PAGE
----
Pope Francis stressed yesterday that he will not associate the religion of Islam with terrorism.
“It’s not right to identify Islam with violence. It’s not right and it’s not true,” Pope Francis said to reporters at a press conference aboard the papal plane as he returned home from his first visit to Poland last week.
Pope Francis replied to a question on why he did not link the term Islamic terrorism with last week’s terror attack in a Catholic church in Normandy, France, in which a priest was murdered by two suspects in the name of the Islamic State terror group.
“Terrorism grows when there is no other option, and to the extent the world economy has at its center the god of money and not the person,” he said. “This is fundamental terrorism, it is against all humanity.”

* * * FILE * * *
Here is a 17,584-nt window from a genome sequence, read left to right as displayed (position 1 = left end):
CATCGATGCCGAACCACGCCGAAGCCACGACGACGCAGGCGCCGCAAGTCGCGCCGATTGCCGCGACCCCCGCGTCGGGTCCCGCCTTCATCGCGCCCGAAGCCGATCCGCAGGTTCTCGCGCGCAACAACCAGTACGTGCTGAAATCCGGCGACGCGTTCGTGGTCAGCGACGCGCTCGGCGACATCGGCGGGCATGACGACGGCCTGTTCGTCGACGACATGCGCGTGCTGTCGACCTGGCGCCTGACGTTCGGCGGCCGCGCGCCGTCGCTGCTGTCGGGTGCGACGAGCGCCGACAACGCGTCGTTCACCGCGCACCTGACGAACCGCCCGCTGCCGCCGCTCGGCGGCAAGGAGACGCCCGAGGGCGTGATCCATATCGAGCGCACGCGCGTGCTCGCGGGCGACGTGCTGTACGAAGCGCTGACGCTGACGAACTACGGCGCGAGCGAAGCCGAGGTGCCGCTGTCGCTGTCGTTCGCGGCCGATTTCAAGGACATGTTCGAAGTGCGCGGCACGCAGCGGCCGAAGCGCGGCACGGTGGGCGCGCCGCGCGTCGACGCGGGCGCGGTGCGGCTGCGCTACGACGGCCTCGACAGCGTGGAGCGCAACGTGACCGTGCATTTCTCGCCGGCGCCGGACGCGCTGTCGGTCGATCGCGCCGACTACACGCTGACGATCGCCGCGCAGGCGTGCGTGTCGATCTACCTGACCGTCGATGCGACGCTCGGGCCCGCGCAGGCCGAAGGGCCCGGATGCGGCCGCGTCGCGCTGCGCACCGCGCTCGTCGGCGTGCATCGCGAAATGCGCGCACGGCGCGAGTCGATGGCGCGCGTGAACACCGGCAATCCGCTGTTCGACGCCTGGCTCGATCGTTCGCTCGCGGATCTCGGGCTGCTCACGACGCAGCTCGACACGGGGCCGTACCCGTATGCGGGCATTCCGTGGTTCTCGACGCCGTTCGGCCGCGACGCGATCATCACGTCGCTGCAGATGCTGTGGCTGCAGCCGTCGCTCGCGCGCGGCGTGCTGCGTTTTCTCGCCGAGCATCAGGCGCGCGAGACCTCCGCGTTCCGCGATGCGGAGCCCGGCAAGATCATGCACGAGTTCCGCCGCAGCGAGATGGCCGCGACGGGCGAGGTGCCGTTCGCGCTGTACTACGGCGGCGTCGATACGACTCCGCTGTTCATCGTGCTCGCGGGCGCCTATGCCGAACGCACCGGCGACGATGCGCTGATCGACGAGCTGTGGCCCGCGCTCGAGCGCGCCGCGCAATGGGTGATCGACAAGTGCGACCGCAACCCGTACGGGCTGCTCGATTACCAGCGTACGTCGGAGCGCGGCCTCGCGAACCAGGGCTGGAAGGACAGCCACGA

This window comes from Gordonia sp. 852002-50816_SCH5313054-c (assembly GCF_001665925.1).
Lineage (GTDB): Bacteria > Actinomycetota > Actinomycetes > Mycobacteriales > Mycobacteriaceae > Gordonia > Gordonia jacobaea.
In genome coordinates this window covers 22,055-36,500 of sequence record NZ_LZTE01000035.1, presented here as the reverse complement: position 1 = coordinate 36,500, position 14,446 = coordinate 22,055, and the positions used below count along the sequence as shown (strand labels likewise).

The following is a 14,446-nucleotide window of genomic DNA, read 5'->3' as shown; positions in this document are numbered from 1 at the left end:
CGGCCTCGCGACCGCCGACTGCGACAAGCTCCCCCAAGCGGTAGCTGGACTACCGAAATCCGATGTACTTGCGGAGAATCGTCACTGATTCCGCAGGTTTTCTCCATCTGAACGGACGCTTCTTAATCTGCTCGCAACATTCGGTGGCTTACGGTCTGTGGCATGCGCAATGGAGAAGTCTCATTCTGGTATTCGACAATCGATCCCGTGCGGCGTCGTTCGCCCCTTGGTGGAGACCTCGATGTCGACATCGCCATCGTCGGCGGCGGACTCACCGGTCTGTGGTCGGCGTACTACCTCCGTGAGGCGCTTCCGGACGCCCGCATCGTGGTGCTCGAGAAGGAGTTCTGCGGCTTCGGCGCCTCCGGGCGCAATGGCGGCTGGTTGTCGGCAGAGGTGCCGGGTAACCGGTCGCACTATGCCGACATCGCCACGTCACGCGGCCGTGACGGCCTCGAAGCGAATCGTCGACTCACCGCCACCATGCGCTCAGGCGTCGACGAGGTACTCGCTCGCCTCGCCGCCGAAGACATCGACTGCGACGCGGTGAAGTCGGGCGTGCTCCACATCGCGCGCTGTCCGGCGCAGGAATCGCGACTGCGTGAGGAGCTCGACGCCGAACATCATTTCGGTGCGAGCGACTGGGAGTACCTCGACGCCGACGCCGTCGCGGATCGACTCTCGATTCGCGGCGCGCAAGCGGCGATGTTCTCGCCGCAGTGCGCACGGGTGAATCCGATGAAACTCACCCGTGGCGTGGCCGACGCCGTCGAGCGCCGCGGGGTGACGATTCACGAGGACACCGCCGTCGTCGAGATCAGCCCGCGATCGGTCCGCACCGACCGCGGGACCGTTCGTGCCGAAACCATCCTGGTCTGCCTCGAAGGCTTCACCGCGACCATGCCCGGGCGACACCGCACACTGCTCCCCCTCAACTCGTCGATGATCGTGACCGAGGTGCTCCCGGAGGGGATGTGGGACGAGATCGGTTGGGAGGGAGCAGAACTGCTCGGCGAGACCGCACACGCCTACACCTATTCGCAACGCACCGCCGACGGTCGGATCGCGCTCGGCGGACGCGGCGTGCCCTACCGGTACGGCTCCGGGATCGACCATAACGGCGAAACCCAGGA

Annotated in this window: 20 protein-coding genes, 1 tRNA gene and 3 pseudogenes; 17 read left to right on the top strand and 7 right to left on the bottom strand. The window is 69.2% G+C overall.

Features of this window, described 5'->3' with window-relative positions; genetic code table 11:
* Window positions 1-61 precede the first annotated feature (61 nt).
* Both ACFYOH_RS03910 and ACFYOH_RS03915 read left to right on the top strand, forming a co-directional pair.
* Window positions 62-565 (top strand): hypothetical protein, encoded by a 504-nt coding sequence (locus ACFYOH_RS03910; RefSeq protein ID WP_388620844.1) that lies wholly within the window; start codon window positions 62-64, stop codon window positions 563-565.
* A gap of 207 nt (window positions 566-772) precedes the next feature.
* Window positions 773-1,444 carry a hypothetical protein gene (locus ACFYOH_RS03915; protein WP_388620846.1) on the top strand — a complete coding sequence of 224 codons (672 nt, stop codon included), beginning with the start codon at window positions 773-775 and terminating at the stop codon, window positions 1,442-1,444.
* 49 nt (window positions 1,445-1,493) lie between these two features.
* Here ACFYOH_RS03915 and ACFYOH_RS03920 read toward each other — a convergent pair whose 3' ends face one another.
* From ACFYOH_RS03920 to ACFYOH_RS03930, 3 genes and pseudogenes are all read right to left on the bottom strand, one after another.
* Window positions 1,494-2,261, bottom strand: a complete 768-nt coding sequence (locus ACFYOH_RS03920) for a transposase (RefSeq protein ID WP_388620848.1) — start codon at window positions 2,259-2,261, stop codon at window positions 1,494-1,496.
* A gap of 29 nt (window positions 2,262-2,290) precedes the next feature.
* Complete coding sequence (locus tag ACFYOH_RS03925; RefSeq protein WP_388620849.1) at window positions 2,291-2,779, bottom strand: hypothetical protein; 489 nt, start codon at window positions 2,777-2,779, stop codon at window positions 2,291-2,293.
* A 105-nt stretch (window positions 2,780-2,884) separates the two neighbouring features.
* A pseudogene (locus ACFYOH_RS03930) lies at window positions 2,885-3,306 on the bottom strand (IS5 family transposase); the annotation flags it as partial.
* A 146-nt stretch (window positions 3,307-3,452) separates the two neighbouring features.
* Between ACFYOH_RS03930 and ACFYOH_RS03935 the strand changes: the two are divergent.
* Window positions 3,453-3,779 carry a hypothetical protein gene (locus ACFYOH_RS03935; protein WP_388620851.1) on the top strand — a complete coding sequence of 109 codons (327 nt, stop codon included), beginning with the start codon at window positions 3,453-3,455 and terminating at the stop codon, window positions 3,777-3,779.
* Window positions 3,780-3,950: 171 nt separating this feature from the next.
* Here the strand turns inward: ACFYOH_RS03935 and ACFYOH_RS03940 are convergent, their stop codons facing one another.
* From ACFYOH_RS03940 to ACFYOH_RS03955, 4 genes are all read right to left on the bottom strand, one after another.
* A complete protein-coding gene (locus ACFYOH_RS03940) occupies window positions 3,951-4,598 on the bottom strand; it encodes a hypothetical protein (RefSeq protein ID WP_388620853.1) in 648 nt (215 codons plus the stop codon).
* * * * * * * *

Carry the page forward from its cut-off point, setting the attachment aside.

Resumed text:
Pope Francis also said that there are small fundamentalist groups in most religions, including Catholicism, and that not all Muslims are violent just like not all Catholics are violent.
“I don’t like to talk of Islamic violence because every day, when I go through the newspapers, I see violence, this man who kills his girlfriend, another who kills his mother-in-law,” Francis said, in apparent reference to crime news in the predominantly Catholic country of Italy. “And these are baptized Catholics,” Pope Francis said.
“If I speak of Islamic violence, I should speak of Catholic violence.”
He also said that the Islamic State is one of those fundamentalist groups that do not represent Islam, adding that the imams he has spoken to want peace.
“Of course there are extremists in all religions and in secular movements as well, and we must not generalize about people’s religions,” said Rabbi David Rosen, the international director of Interreligious Affairs at the American Jewish Committee (AJC), who joined Pope Francis on his visit to Auschwitz last Friday along with other Jewish leaders.
Yet Rosen also said “it is a bit disingenuous not to acknowledge that much of contemporary terrorism is perpetrated in the name of Islam.”